• Seborrheic dermatitis – Unlike atopic dermatitis, seborrheic dermatitis is more common among adults. This rash produces itchy and scaly lesions on the scalp, cheeks, eyebrows, forehead and outer ear. Exposure to sunlight is one cause of seborrheic dermatitis.
  • Contact dermatitis – This kind of rash usually develop when exposed to certain objects with chemical contents to which the patient is allergic. Contact dermatitis irritates the part of the skin that had been exposed or had come in direct contact with the object. The characteristic of the rash is oozy, moist, reddish and usually itchy.
  • Psoriasis – This rash is caused by infection and produces dry and scaly bumps, unlike the different kinds of dermatitis that are moist and oozy. The dry scale usually become flake in the long run until it falls off. Common areas affected by psoriasis include the knees, elbows, scalp and feet.
  • Diaper rash – another common type of rash among infants is the diaper rash. This develops when the sensitive skin of the baby is in contact with diapers (filled with feces or urine) for a long period of time. The swelling and reddish rash is painful and warm to touch. The older adult population may also be susceptible to diaper rash if they are wearing adult diapers for long periods.
  • Heat rash – Heat rash produces skin eruptions that are swollen, reddish, painful and warm to touch. This usually happens when the person is exposed to extremely hot temperatures or direct sunlight. Common sites of heat rash are the upper chest, around the neck, elbow skin folds, and groins. As a preventive measure, the person is usually removed from a hot environment to a cooler place.

Related Video on Skin Rashes:

Sources:

“Psoriasis Self-Care.” My Doctor. Retrieved online on August 18, 2014 from http://www.mydr.com.au/pharmacy-care/psoriasis-self-care

“How are common skin rash diagnosed?” Medicine Net. Retrieved online on August 18, 2014 from http://www.medicinenet.com/rash/page2.htm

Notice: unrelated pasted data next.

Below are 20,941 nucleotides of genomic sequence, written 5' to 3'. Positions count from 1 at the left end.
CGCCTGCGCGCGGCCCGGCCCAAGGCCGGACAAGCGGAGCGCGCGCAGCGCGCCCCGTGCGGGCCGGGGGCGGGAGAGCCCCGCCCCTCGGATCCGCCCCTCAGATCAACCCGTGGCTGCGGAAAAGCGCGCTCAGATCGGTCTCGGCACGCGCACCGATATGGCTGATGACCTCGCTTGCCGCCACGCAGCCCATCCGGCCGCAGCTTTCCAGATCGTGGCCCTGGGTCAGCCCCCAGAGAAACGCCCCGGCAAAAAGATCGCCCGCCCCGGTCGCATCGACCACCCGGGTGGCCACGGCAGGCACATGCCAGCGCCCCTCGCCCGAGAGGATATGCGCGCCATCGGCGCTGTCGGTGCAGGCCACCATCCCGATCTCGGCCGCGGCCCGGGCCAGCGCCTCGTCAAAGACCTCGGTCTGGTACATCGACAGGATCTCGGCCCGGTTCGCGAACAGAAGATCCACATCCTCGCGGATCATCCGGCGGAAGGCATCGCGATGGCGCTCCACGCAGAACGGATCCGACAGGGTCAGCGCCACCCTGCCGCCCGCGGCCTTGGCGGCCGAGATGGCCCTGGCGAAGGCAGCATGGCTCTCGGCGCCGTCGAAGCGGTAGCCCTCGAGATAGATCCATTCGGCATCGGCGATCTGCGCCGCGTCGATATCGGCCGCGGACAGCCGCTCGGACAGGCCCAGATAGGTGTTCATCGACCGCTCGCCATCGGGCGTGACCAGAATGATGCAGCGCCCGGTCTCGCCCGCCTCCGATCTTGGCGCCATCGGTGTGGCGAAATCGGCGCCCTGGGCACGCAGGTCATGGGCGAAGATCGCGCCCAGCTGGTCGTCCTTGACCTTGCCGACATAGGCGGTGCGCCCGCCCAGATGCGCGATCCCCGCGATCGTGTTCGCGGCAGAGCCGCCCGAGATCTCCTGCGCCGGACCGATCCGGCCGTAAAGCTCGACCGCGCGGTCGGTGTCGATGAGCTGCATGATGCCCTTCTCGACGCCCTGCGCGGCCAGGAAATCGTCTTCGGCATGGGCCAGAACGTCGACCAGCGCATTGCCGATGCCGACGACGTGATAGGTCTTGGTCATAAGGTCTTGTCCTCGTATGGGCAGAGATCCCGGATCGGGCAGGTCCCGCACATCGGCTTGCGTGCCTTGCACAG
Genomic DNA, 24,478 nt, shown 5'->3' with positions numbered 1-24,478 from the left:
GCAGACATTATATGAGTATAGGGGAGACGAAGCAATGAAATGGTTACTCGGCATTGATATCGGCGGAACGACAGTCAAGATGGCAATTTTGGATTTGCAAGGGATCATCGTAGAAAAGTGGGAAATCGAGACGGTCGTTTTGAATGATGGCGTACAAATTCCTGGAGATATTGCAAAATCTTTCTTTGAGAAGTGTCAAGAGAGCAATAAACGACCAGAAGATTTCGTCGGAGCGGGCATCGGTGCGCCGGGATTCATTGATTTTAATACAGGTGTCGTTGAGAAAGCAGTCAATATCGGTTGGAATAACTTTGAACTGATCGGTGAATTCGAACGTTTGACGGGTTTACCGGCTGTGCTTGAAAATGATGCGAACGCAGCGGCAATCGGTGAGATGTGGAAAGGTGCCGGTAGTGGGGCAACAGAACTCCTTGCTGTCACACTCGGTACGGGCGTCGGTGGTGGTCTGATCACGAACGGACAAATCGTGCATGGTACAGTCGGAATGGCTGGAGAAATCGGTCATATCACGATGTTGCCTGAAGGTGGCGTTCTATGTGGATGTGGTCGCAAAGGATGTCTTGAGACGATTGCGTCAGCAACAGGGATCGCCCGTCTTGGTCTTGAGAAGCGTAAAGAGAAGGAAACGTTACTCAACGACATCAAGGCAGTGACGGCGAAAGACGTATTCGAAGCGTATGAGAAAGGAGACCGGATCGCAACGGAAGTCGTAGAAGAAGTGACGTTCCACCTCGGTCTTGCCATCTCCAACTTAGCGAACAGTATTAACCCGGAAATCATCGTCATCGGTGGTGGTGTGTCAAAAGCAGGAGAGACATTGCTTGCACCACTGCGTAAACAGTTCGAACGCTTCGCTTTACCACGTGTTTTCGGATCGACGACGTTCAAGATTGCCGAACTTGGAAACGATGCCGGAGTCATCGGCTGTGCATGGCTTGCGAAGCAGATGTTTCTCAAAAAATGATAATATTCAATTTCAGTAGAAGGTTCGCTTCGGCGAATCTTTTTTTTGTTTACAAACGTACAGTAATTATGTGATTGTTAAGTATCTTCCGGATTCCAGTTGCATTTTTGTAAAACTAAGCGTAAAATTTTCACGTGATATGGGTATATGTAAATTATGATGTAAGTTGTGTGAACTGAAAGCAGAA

What Is Frost Bite And How Do You Treat It?

August 23rd, 2014 | Posted by Aris Eff in Being Prepared - (Comments Off on What Is Frost Bite And How Do You Treat It?)

How Does Frostbite Occur?

Frostbite happens when the tissues in the body freeze, because of the contraction of blood vessels which reduce the flow of oxygen and blood to and from the different parts of the body. This condition usually happens when a person is exposed to extreme cold, making the underlying tissues and skin freeze. The commonly affected areas of frostbite are the ones that are usually exposed to direct cold temperature, such as the hands, ears, nose and even feet.

What Are The Signs And Symptoms of Frostbite?

If, for instance, you have been exposed to cold temperature for a long period of time and you notice that your skin changes color into yellowish-gray, very cold to touch, and has a waxy and hard surface, you may be having a frostbite. As frostbite becomes severe, there may be a numbing, itching or burning sensation on the affected part. In the long run, the frostbitten skin will harden and become blistered. When the frostbite finally thaws, the skin becomes painful, red and inflamed. In some cases of frostbite, however, the blood flow can be permanently cut, damaging not only the skin, but also the muscles, blood vessels, nerves and bones.  This can result in permanent tissue death and the affected site may be amputated accordingly.

Frostbite First Aid Tips

It is very important to assess the degree of frostbite to be able to determine the kind of first aid to be given.

If symptoms of frostbite are noticed during its early stage, it can easily be treated by gradually warming the affected area.

Frostbite can also be prevented by wearing thick clothing, gloves, as well as head and ear protection when going outdoors during extremely cold weather. Protection is the key to preventing frostbite from advancing further – never touch cold objects against the frostbitten skin.  Stay indoors if possible, especially if you notice that some parts of your skin have frostbites.

On the other hand, if the frostbite is severe it is necessary to call emergency assistance as soon as possible. If the victim is wet, remove clothes and replace with dry ones. Although it is important to gradually warm the victim, it is not advisable to place the frostbitten part in direct heat or hot water, as it can cause further injuries or burns even if the skin feels numb.

Avoid further damage to the tissues by reducing mobility. Do not walk if the feet or toes are frostbitten. If the digits (fingers and toes) are frostbitten, keep the skin separated from each other by placing clean, dry cloth in between them.

Related Video on Frostbite First Aid:

Sources:

“Stages of Frostbite.” Mayo Clinic. Retrieved online on August 17, 2014 from http://www.mayoclinic.org/diseases-conditions/frostbite/multimedia/stages-frostbite/flh-20078312

“Frostbite: First Aid.” Mayo Clinic. Retrieved online on August 17, 2014 from http://www.mayoclinic.org/first-aid/first-aid-frostbite/basics/art-20056653

Treating a broken shoulder blade

August 13th, 2014 | Posted by corinne grace in Skeletal Injuries - (Comments Off on Treating a broken shoulder blade)